Do I Need A Diving Weight Belt?

April 12, 2023 3 min read

Scuba Diver with four canisters wreck diving

When you’re already wearing a lot of equipment to dive, including a heavy tank, it might seem counterintuitive adding extra weight with a diving weight belt. However, you might be surprised to hear that a lot of your scuba diving equipment is actually incredibly buoyant. That’s why it’s essential for divers to wear weights so that they can descend more easily. It’s also crucial for helping divers to ascend more safely, by giving them greater control over their buoyancy by adjusting the weights.

So, we’ve gathered that a diving weight belt is a crucial piece of kit for all divers, but the next question is how do you choose the right one? This all depends on the type of diving that you’re doing and what you find most comfortable. Scuba diving weights are basically split into two categories - weight belts and integrated weights systems. Let’s take a closer look at the qualities and characteristics of each.

Weight Belts

Weight belts are nylon belts worn around the waist which weights are added to. These are the two most common examples:

Lead Block Belts

A lead block belt is the most common type of diving weight belt. Usually made from nylon, they feature a quick release buckle that lead weights are laced through or attached to. They can weigh anything from 2 to 15 pounds, depending on how much weight you need for your dive, and are one of the most affordable options.

Pocket Belts

A lot of divers find pocket belts more comfortable to wear than lead block belts, as they don’t dig into your sides. Made from nylon, they feature several pockets that you put the weights in. You can add either lead blocks, or neoprene lead shot pouches to the pockets, making it easy to add/subtract weight and control your buoyancy.

Integrated Weight Systems

Integrated weight systems on the other hand are built into your BCD. The main benefit of this is that you don’t need to wear a separate diving weight belt which many divers find more comfortable. The only drawback is that they’ll feel heavier to move around in between dives as they’re part of your BCD, however they’re perfect for when you need extra weight for diving in a drysuit or cold water diving.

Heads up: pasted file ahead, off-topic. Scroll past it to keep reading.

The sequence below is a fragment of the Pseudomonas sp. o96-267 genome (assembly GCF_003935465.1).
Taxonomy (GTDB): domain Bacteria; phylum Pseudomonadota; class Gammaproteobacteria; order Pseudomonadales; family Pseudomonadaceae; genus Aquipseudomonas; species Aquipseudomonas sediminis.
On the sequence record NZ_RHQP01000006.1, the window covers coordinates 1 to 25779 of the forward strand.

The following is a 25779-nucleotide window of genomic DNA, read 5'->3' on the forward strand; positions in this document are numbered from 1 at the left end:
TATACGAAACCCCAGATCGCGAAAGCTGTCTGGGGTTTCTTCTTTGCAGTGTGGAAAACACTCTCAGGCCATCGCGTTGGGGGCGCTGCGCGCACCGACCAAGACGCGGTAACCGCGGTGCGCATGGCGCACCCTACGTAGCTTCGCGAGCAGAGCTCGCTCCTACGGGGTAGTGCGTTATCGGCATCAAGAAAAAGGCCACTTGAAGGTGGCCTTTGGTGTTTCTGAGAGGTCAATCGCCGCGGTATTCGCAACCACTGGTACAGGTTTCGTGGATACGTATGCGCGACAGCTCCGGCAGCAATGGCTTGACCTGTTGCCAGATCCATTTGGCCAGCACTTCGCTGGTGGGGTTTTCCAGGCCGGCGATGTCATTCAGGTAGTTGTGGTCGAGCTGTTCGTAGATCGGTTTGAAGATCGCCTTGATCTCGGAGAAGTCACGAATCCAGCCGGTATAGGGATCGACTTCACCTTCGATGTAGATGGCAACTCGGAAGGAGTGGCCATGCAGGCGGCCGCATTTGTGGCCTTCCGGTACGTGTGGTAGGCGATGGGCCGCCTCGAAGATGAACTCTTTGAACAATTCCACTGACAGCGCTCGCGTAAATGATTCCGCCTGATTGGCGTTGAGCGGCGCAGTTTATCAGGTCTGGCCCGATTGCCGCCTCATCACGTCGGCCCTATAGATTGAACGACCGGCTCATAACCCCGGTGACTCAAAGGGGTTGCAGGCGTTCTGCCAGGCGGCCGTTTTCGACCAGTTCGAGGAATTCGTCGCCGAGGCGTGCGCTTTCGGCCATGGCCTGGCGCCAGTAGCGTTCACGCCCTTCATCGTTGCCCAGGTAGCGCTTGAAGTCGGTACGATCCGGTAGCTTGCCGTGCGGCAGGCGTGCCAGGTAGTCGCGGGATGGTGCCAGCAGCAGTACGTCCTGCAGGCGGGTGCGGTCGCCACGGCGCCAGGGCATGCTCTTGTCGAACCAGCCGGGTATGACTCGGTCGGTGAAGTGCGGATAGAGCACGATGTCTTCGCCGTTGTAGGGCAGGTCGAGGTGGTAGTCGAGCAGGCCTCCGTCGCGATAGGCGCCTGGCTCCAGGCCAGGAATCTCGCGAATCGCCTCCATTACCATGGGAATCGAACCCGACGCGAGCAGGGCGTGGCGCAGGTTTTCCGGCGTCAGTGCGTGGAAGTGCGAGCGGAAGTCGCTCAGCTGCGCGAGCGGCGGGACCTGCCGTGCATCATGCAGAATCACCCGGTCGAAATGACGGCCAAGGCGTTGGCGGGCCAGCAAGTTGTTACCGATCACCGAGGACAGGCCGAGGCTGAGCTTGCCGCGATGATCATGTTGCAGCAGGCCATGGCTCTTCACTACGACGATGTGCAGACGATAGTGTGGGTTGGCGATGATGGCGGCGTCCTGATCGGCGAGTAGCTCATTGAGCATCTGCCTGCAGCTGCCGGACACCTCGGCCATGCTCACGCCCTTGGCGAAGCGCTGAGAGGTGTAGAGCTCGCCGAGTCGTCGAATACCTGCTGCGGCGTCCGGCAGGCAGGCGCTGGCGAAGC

V-weights are most commonly used by divers that use twin tanks. A V-weight is a triangular shaped weight (similar to the shape of a Toblerone chunk!), that is positioned between two cylinders. They keep the weight away from your lower back making them comfortable to carry. You may also hear of p-weights that are mounted between the diver and a backplate in a harness brace system.

Tail Weights

Tail weights are similar to a V-weight but attach to a much lower part of the twin tanks, often on the bottom plate. This provides equal weight distribution lower down the tanks, helping to keep divers in a horizontal position more easily. You can get some tail weights that can be worn alongside a diving belt with weights. They come in the form of a steel bar attachment or as an attachable pouch that you add loose lead shot to.

Another type of weight that we would like to give an honorary mention to are ankle weights. These are strapped around each ankle and help to prevent your legs from floating upwards! You may want to use these if you’re wearing a drysuit, however for most other types of diving, they’re not essential.

When it comes to choosing the right diving weight belt or integrated system, we’d recommend chatting with our experienced divers at Aquanauts to ensure you make the best choice for your requirements. Based on your experience level and the type of diving you do, we can talk you through the options available in order to help you make an informed choice. Feel free to give us a call on 01752 228825, or come and see us in our Plymouth store.

Lizzie Chapman
Lizzie Chapman

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